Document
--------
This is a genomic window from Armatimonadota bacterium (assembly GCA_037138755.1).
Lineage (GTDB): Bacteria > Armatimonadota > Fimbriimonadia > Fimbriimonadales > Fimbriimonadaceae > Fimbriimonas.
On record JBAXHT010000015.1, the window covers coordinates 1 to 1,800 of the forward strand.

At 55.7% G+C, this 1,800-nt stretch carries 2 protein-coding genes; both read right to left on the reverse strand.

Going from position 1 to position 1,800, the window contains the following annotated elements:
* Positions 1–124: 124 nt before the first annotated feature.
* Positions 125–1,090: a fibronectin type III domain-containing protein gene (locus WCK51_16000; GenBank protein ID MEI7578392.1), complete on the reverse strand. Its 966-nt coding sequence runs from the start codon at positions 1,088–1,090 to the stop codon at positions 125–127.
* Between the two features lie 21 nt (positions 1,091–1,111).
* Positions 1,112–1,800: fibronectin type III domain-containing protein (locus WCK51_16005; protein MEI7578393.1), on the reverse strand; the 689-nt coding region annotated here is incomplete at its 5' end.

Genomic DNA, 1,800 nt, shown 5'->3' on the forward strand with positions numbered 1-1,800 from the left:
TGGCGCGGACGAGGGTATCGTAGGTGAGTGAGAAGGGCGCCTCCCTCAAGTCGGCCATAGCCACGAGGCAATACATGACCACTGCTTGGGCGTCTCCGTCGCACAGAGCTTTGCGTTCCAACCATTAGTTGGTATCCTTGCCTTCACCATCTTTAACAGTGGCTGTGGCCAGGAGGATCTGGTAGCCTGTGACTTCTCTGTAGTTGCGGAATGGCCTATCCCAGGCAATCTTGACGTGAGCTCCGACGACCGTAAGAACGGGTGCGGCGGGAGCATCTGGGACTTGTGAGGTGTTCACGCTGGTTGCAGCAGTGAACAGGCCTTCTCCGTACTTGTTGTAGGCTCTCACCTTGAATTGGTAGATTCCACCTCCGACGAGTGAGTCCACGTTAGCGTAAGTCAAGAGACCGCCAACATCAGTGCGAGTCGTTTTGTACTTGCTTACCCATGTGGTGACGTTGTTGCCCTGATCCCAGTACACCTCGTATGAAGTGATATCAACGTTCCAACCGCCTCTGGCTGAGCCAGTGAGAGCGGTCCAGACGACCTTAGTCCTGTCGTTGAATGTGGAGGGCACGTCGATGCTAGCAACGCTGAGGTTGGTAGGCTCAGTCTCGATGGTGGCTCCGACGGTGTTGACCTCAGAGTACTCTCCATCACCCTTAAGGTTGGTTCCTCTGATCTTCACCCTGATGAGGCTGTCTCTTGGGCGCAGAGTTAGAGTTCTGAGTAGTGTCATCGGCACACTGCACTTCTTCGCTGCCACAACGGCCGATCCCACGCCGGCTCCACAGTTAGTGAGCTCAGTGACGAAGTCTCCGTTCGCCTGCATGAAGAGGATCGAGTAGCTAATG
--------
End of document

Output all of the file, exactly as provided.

This is a genomic window from Armatimonadota bacterium (assembly GCA_037138755.1).
Lineage (GTDB): Bacteria > Armatimonadota > Fimbriimonadia > Fimbriimonadales > Fimbriimonadaceae > Fimbriimonas.
On record JBAXHT010000015.1, the window covers coordinates 1 to 1,800 of the forward strand.

At 55.7% G+C, this 1,800-nt stretch carries 2 protein-coding genes; both read right to left on the reverse strand.

Going from position 1 to position 1,800, the window contains the following annotated elements:
* Positions 1–124: 124 nt before the first annotated feature.
* Positions 125–1,090: a fibronectin type III domain-containing protein gene (locus WCK51_16000; GenBank protein ID MEI7578392.1), complete on the reverse strand. Its 966-nt coding sequence runs from the start codon at positions 1,088–1,090 to the stop codon at positions 125–127.
* Between the two features lie 21 nt (positions 1,091–1,111).
* Positions 1,112–1,800: fibronectin type III domain-containing protein (locus WCK51_16005; protein MEI7578393.1), on the reverse strand; the 689-nt coding region annotated here is incomplete at its 5' end.

Genomic DNA, 1,800 nt, shown 5'->3' on the forward strand with positions numbered 1-1,800 from the left:
TGGCGCGGACGAGGGTATCGTAGGTGAGTGAGAAGGGCGCCTCCCTCAAGTCGGCCATAGCCACGAGGCAATACATGACCACTGCTTGGGCGTCTCCGTCGCACAGAGCTTTGCGTTCCAACCATTAGTTGGTATCCTTGCCTTCACCATCTTTAACAGTGGCTGTGGCCAGGAGGATCTGGTAGCCTGTGACTTCTCTGTAGTTGCGGAATGGCCTATCCCAGGCAATCTTGACGTGAGCTCCGACGACCGTAAGAACGGGTGCGGCGGGAGCATCTGGGACTTGTGAGGTGTTCACGCTGGTTGCAGCAGTGAACAGGCCTTCTCCGTACTTGTTGTAGGCTCTCACCTTGAATTGGTAGATTCCACCTCCGACGAGTGAGTCCACGTTAGCGTAAGTCAAGAGACCGCCAACATCAGTGCGAGTCGTTTTGTACTTGCTTACCCATGTGGTGACGTTGTTGCCCTGATCCCAGTACACCTCGTATGAAGTGATATCAACGTTCCAACCGCCTCTGGCTGAGCCAGTGAGAGCGGTCCAGACGACCTTAGTCCTGTCGTTGAATGTGGAGGGCACGTCGATGCTAGCAACGCTGAGGTTGGTAGGCTCAGTCTCGATGGTGGCTCCGACGGTGTTGACCTCAGAGTACTCTCCATCACCCTTAAGGTTGGTTCCTCTGATCTTCACCCTGATGAGGCTGTCTCTTGGGCGCAGAGTTAGAGTTCTGAGTAGTGTCATCGGCACACTGCACTTCTTCGCTGCCACAACGGCCGATCCCACGCCGGCTCCACAGTTAGTGAGCTCAGTGACGAAGTCTCCGTTCGCCTGCATGAAGAGGATCGAGTAGCTAATG